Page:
A tiny parasite is leading Australian scientists to rethink how they view Antarctic food chains, after a research showed these microscopic organisms were present in quantities far larger than previously thought, it was reported Monday.
The syndiniales parasite is to be found in water samples from areas of the world's oceans in numbers of about 1 percent of marine life. But in the Southern Ocean near Antarctica, researchers from the Australian Antarctic Division (AAD) have found the plankton-killing parasite in unprecedented levels - up to 50 percent of living matter in samples.
Dr Bruce Deagle from the AAD said the discovery changes experts' understanding of those ecosystems. We've sort of been modelling these populations and looking at the ecosystems without including parasites as a variable, and the impact of those parasites, Deagle explained.
The syndiniales parasite exists inside phytoplankton and once it has infected a cell, it will eventually kill it, while the cell will burst, and go on to infect other cells. Given that krill rely on plankton for food, and whales and other animals feed on the krill, the presence of the parasite may have unknown effects on the broader food chain structures of the cold Southern waters.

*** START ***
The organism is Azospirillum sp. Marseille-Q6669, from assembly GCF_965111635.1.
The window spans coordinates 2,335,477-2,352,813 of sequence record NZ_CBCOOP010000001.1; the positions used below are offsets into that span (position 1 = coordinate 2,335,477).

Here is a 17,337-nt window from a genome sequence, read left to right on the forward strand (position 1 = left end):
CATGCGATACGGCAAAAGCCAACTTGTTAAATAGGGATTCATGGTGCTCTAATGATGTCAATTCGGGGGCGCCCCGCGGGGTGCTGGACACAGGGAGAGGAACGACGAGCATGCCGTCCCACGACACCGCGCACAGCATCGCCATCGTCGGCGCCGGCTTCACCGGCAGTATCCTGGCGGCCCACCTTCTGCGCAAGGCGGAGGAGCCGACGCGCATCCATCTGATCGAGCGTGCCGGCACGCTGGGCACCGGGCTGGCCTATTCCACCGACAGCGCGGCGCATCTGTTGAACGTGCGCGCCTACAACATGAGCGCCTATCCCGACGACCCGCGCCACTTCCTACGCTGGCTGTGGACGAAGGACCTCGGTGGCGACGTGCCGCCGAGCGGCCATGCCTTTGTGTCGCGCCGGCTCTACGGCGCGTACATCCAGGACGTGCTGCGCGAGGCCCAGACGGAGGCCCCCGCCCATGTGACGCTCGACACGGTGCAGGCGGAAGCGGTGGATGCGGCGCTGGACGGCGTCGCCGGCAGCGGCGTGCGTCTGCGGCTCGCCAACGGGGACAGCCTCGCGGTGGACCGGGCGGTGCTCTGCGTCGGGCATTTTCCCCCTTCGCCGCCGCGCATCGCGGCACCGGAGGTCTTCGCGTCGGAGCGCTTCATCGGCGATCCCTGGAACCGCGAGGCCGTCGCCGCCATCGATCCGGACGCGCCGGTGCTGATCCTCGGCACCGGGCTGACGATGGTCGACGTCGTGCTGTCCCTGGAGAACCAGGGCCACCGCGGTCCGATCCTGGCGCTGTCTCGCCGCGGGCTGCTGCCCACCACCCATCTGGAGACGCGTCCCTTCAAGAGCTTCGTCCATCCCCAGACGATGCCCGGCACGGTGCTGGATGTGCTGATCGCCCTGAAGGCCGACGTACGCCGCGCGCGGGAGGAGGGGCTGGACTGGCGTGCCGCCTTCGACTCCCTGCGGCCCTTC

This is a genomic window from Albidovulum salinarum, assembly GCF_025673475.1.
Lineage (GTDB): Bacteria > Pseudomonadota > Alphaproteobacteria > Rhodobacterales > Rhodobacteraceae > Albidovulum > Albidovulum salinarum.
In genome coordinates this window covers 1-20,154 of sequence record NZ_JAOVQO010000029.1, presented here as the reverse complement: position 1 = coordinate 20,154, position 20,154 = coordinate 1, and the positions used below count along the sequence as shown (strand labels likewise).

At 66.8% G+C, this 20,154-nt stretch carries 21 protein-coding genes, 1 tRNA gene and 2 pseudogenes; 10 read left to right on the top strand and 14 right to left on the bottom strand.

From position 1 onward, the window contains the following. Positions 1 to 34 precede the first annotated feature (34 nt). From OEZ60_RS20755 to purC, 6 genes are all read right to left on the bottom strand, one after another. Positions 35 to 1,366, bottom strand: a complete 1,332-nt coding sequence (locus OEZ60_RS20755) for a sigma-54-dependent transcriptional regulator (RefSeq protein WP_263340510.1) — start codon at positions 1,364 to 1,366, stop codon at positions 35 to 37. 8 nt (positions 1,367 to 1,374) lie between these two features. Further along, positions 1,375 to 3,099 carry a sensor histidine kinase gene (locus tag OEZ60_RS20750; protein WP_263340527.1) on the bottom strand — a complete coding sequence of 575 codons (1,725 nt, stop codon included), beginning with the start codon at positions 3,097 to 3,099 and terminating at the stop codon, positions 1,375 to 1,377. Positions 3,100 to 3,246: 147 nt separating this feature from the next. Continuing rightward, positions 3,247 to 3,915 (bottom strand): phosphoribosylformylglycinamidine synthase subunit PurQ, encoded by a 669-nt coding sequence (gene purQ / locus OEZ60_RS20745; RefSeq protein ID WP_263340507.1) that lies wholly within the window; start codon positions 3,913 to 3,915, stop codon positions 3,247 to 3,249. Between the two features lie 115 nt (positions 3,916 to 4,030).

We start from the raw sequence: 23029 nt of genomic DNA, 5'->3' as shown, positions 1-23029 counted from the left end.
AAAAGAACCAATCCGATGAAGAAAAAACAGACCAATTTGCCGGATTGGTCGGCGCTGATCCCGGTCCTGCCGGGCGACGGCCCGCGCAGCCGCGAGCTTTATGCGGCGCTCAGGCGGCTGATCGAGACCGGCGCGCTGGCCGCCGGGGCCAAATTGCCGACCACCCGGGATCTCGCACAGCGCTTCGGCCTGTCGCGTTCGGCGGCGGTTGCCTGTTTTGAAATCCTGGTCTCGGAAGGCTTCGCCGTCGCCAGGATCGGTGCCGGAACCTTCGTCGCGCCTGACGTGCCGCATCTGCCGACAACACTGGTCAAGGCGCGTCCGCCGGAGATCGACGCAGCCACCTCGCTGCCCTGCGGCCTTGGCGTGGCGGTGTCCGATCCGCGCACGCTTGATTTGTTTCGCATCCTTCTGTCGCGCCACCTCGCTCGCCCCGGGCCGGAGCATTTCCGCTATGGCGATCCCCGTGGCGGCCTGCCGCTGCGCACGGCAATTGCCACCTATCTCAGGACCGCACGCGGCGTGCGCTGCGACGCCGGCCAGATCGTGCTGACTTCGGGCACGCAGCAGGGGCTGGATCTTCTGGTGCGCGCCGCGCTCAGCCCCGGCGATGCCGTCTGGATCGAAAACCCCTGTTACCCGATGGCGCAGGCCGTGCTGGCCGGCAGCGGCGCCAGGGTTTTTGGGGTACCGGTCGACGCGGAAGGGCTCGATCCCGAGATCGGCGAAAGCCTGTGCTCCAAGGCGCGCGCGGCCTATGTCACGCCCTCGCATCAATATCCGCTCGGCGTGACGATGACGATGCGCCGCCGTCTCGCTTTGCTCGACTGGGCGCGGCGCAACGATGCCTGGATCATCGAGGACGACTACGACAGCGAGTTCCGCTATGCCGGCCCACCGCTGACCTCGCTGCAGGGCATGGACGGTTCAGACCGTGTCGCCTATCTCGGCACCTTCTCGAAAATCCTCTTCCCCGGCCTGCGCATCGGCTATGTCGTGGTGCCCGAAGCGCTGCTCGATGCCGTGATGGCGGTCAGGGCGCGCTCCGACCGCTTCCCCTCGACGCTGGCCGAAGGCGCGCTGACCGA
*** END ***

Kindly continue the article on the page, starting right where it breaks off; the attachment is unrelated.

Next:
All of those larger organisms do depend on the energy that's coming from the phytoplankton, Deagle said.
”This (research) is providing a new factor that really does affect the productivity of that whole ecosystem and the base of the food web - so exactly how that impacts is something that we are going to have to find out,” he added.